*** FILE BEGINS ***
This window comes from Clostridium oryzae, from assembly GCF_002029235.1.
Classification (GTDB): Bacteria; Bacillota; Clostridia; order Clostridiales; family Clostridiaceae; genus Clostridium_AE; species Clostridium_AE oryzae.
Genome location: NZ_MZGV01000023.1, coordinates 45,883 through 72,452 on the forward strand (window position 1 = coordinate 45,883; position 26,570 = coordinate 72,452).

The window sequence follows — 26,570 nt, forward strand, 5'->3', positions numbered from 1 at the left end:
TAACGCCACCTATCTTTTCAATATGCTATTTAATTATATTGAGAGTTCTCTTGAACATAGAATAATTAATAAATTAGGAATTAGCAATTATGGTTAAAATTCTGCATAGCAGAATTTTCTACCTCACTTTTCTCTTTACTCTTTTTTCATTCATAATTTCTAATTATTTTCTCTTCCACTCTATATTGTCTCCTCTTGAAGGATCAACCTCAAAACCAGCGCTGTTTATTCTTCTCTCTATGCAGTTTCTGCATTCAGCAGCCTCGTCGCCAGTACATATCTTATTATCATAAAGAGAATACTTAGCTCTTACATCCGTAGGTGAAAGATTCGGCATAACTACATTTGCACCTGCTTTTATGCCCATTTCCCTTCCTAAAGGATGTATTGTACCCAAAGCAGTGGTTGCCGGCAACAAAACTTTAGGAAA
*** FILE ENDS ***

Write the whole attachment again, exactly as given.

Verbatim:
This window comes from Clostridium oryzae, from assembly GCF_002029235.1.
Classification (GTDB): Bacteria; Bacillota; Clostridia; order Clostridiales; family Clostridiaceae; genus Clostridium_AE; species Clostridium_AE oryzae.
Genome location: NZ_MZGV01000023.1, coordinates 45,883 through 72,452 on the forward strand (window position 1 = coordinate 45,883; position 26,570 = coordinate 72,452).

The window sequence follows — 26,570 nt, forward strand, 5'->3', positions numbered from 1 at the left end:
TAACGCCACCTATCTTTTCAATATGCTATTTAATTATATTGAGAGTTCTCTTGAACATAGAATAATTAATAAATTAGGAATTAGCAATTATGGTTAAAATTCTGCATAGCAGAATTTTCTACCTCACTTTTCTCTTTACTCTTTTTTCATTCATAATTTCTAATTATTTTCTCTTCCACTCTATATTGTCTCCTCTTGAAGGATCAACCTCAAAACCAGCGCTGTTTATTCTTCTCTCTATGCAGTTTCTGCATTCAGCAGCCTCGTCGCCAGTACATATCTTATTATCATAAAGAGAATACTTAGCTCTTACATCCGTAGGTGAAAGATTCGGCATAACTACATTTGCACCTGCTTTTATGCCCATTTCCCTTCCTAAAGGATGTATTGTACCCAAAGCAGTGGTTGCCGGCAACAAAACTTTAGGAAA